Posted by: Jack Henry | April 20, 2016

Editor’s Corner: Redundant Adjectives

Oh my darlings,

It must be close to vacation time because I am stressed out and I have too much to do to really settle down and write you something super-fantastic before I go. I just read an article about jargon and vogue words, but I’m too low on energy to start on another rant about that! So instead, I give you this small gift of redundant adjectives to avoid, from Daily Writing Tips.

1. free gift
A gift is a thing given willingly to someone without payment. The adjective free is redundant.

2. closed fist
A fist is by definition a hand with the fingers folded inward toward the palm and held there tightly, typically in order to strike a blow or grasp something. The adjective closed is redundant.

3. verdant green
The adjective verdant derives from a Latin word meaning “green.” Verdant came into English from a French word meaning “becoming green.” The English meaning of verdant is “green” or “green with vegetation.” An enthusiastic fertilizer manufacturer advertises a product that will provide the consumer with “a verdant green lawn.” Either verdant or green will do.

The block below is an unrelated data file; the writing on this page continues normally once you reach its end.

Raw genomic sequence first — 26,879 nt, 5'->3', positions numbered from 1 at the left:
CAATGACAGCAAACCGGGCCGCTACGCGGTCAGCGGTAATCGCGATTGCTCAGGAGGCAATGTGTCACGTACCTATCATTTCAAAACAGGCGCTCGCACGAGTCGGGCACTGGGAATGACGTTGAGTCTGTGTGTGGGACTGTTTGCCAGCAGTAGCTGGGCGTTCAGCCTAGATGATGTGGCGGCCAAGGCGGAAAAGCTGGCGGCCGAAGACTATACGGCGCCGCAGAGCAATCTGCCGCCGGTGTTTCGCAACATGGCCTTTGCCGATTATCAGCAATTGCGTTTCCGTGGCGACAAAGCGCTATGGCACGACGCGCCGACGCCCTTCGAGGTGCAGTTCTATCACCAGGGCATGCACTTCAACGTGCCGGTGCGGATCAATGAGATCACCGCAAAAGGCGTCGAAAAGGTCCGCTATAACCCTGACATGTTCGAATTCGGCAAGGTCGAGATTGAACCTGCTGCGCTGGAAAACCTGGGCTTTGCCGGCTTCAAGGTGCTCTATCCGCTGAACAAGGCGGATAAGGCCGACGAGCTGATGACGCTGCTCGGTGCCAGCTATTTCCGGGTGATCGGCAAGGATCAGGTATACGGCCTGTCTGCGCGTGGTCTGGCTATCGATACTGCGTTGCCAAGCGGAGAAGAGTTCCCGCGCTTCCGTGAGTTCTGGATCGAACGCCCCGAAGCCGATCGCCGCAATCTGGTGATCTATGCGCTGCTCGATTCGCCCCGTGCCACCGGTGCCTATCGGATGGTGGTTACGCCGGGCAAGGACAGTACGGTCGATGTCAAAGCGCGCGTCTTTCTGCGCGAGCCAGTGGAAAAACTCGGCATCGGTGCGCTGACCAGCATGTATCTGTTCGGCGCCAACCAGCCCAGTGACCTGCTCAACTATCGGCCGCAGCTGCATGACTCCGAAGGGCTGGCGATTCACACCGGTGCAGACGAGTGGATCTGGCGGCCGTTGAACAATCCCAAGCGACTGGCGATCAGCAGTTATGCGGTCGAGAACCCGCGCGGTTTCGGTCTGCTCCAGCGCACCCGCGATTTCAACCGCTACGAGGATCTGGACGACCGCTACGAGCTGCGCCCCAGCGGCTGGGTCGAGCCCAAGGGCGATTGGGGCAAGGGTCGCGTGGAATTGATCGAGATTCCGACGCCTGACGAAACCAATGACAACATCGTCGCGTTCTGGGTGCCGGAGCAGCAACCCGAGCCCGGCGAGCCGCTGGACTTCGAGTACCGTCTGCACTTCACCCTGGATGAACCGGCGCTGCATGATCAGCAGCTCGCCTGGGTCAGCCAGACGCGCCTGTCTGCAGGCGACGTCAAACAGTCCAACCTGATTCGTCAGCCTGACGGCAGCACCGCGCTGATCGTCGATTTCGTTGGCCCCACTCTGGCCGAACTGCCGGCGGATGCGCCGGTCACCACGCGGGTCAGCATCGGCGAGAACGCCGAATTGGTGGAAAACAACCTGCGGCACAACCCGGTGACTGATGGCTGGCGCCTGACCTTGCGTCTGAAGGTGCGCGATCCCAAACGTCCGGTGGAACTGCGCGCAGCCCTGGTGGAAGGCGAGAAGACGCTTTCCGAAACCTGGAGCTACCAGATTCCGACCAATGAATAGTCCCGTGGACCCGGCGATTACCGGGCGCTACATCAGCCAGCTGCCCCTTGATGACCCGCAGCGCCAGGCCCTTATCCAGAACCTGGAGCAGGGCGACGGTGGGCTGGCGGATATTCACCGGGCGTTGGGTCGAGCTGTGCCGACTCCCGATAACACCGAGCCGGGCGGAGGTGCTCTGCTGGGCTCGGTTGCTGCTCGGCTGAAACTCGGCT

4. rubicund red
The adjective rubicund derives from a Latin verb meaning, “to be red.” Something that is rubicund is red or reddish. This description from fan fiction can do without one of the adjectives: “Drawing rivulets of blood, his fingertips glowed a rubicund red.”

5. overused cliché
The blogger who wrote this sentence could have saved an adjective: “The overused cliché I hate the most is ‘off the beaten path.’” In reference to language, a cliché is an overused expression.

6. unexpected surprise
A surprise is an unexpected occurrence. The phrase is not uncommon on the Ngram Viewer, and is frequent online:

An unexpected surprise greeted us upon our arrival home.

Life is full of unexpected surprises.

A foreigner in the dining hall was an unexpected surprise.

As “unexpectedness” is part of the definition, it’s enough to say that something is a surprise.

7. universal panacea
Panacea derives from a Greek word meaning, “cure-all” and is defined in English as “a universal remedy.” Because panacea contains the meaning universal, it’s not necessary to tack universal onto it, as in this sentence written by a journalist: “When Henry Grady was inviting Northern capital South, we were much more certain that industrialization was the universal panacea for all economic and social ills.”

Panacea is sufficient.

Kara Church

Technical Editor, Advisory

619-542-6773 | Ext: 766773

Symitar Documentation Services

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